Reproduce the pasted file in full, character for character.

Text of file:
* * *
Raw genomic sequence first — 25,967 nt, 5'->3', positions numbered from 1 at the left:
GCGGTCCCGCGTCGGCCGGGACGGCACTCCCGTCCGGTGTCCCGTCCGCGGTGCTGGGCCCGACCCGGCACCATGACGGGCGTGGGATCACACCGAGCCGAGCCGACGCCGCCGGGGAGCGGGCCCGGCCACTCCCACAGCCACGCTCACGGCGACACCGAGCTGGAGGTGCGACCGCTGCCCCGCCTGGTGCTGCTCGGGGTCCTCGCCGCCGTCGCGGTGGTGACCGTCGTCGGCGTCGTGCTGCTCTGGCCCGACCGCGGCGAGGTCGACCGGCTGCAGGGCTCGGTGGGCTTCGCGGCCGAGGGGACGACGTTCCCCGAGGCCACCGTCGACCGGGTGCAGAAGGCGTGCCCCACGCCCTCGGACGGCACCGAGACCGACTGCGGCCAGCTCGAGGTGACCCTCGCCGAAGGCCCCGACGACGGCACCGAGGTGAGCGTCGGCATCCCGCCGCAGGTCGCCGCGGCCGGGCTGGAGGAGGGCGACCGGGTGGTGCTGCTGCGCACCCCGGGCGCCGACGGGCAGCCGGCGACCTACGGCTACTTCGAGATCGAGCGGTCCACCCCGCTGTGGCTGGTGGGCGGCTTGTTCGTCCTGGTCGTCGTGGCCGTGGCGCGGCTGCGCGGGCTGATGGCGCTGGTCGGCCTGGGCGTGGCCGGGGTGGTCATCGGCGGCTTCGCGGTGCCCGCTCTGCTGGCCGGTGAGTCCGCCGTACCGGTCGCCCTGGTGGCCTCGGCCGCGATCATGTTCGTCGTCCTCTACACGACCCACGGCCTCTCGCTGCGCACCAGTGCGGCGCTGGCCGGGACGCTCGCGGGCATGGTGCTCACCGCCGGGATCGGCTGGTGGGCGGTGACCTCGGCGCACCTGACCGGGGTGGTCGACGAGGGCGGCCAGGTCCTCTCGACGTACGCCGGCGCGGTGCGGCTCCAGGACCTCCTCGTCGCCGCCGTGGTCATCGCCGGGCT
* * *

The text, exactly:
Raw genomic sequence first — 25,967 nt, 5'->3', positions numbered from 1 at the left:
GCGGTCCCGCGTCGGCCGGGACGGCACTCCCGTCCGGTGTCCCGTCCGCGGTGCTGGGCCCGACCCGGCACCATGACGGGCGTGGGATCACACCGAGCCGAGCCGACGCCGCCGGGGAGCGGGCCCGGCCACTCCCACAGCCACGCTCACGGCGACACCGAGCTGGAGGTGCGACCGCTGCCCCGCCTGGTGCTGCTCGGGGTCCTCGCCGCCGTCGCGGTGGTGACCGTCGTCGGCGTCGTGCTGCTCTGGCCCGACCGCGGCGAGGTCGACCGGCTGCAGGGCTCGGTGGGCTTCGCGGCCGAGGGGACGACGTTCCCCGAGGCCACCGTCGACCGGGTGCAGAAGGCGTGCCCCACGCCCTCGGACGGCACCGAGACCGACTGCGGCCAGCTCGAGGTGACCCTCGCCGAAGGCCCCGACGACGGCACCGAGGTGAGCGTCGGCATCCCGCCGCAGGTCGCCGCGGCCGGGCTGGAGGAGGGCGACCGGGTGGTGCTGCTGCGCACCCCGGGCGCCGACGGGCAGCCGGCGACCTACGGCTACTTCGAGATCGAGCGGTCCACCCCGCTGTGGCTGGTGGGCGGCTTGTTCGTCCTGGTCGTCGTGGCCGTGGCGCGGCTGCGCGGGCTGATGGCGCTGGTCGGCCTGGGCGTGGCCGGGGTGGTCATCGGCGGCTTCGCGGTGCCCGCTCTGCTGGCCGGTGAGTCCGCCGTACCGGTCGCCCTGGTGGCCTCGGCCGCGATCATGTTCGTCGTCCTCTACACGACCCACGGCCTCTCGCTGCGCACCAGTGCGGCGCTGGCCGGGACGCTCGCGGGCATGGTGCTCACCGCCGGGATCGGCTGGTGGGCGGTGACCTCGGCGCACCTGACCGGGGTGGTCGACGAGGGCGGCCAGGTCCTCTCGACGTACGCCGGCGCGGTGCGGCTCCAGGACCTCCTCGTCGCCGCCGTGGTCATCGCCGGGCT